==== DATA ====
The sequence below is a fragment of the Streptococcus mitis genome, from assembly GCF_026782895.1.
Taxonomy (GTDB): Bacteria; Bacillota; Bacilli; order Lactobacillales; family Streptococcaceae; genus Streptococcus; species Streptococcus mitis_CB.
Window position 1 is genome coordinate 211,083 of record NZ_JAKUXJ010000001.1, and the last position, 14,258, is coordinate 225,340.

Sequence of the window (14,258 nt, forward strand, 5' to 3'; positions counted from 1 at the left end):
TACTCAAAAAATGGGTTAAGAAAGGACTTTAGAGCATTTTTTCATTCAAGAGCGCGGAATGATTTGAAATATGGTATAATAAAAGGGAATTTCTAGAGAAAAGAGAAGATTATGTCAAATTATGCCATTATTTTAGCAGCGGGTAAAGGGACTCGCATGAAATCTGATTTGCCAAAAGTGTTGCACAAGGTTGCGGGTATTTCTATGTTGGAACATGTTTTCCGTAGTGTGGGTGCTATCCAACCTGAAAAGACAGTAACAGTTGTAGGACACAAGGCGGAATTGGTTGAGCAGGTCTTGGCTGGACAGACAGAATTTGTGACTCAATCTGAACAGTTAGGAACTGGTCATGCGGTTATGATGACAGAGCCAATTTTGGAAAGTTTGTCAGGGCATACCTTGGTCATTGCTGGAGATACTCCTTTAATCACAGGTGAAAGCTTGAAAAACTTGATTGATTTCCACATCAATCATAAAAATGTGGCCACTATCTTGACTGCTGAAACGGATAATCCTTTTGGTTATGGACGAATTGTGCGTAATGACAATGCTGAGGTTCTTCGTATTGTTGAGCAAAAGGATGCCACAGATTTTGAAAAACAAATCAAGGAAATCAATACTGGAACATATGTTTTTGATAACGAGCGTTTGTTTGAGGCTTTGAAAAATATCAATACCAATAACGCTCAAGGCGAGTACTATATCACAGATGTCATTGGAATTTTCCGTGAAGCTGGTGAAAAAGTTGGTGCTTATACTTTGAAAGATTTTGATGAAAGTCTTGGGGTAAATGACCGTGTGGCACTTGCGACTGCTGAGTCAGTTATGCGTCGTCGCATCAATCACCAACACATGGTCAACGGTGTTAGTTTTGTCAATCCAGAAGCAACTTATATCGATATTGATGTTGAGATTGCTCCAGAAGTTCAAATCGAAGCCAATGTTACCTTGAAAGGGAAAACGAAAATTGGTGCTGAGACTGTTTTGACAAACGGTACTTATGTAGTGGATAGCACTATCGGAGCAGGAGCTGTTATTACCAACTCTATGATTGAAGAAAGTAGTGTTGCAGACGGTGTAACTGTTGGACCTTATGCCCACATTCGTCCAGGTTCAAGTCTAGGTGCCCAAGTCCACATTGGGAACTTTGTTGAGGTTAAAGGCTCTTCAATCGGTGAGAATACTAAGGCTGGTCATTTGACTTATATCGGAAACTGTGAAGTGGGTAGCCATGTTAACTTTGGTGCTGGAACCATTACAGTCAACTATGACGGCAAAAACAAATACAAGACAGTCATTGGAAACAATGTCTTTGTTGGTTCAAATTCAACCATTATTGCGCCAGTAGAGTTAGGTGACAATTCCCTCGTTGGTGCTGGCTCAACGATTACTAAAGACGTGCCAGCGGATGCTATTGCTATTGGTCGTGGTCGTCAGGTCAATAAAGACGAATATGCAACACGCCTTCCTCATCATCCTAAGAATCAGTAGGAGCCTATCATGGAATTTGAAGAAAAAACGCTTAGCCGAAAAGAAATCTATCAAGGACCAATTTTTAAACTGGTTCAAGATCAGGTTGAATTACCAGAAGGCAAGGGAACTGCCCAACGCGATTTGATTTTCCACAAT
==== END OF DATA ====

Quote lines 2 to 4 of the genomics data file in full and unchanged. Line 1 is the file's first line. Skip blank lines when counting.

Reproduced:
Taxonomy (GTDB): Bacteria; Bacillota; Bacilli; order Lactobacillales; family Streptococcaceae; genus Streptococcus; species Streptococcus mitis_CB.
Window position 1 is genome coordinate 211,083 of record NZ_JAKUXJ010000001.1, and the last position, 14,258, is coordinate 225,340.

Sequence of the window (14,258 nt, forward strand, 5' to 3'; positions counted from 1 at the left end):